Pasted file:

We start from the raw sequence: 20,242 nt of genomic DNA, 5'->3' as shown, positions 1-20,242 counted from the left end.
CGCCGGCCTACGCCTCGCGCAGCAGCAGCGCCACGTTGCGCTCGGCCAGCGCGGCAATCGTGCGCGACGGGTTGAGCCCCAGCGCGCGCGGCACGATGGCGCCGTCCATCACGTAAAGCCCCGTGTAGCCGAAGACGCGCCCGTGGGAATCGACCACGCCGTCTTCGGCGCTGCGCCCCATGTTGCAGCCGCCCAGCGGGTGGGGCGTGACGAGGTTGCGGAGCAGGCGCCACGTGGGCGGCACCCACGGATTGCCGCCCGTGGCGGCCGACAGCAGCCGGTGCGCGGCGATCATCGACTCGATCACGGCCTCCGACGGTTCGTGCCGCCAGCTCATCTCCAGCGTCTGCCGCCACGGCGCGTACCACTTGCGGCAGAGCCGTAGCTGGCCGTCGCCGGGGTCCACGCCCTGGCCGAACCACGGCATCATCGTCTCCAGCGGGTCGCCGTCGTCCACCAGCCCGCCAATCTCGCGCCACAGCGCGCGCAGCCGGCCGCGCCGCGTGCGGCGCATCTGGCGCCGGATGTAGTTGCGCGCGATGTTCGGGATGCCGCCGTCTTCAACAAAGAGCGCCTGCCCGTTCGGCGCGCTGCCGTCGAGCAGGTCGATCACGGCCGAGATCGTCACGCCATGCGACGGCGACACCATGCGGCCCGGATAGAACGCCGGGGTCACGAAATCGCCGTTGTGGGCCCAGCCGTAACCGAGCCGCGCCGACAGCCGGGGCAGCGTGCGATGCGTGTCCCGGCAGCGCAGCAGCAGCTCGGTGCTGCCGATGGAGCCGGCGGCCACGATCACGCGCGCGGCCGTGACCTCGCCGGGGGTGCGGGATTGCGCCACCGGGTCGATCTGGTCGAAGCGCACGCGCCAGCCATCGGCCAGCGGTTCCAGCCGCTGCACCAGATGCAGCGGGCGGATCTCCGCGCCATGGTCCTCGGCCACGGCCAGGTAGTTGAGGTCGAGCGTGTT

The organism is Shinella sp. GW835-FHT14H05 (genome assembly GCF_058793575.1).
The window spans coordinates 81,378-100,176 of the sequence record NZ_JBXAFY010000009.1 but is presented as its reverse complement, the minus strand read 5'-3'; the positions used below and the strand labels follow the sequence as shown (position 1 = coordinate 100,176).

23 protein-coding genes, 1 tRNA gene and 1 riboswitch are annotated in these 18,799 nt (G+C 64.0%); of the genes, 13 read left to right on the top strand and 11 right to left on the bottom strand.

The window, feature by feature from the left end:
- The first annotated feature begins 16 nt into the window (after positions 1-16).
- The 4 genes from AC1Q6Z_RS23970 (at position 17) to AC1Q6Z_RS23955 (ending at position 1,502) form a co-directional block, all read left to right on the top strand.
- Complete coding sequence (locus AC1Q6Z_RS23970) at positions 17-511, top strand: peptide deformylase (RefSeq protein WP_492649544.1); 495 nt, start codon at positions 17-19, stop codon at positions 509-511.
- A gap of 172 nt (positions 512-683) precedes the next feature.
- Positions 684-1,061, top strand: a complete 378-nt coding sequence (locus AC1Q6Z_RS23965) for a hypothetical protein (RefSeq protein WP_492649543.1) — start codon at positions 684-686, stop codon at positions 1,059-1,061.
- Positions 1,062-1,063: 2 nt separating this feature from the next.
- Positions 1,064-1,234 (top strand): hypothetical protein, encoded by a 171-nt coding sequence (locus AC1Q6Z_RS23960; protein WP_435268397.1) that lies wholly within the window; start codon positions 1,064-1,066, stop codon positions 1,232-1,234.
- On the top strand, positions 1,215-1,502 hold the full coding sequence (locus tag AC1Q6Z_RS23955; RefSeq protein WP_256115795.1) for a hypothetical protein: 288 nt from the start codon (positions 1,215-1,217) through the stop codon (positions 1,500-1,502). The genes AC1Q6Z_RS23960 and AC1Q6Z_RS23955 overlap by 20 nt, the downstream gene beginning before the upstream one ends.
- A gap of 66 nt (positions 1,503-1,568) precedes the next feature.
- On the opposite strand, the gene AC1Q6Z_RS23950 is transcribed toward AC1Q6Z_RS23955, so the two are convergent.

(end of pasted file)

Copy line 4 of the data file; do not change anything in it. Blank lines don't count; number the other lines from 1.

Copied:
The window spans coordinates 81,378-100,176 of the sequence record NZ_JBXAFY010000009.1 but is presented as its reverse complement, the minus strand read 5'-3'; the positions used below and the strand labels follow the sequence as shown (position 1 = coordinate 100,176).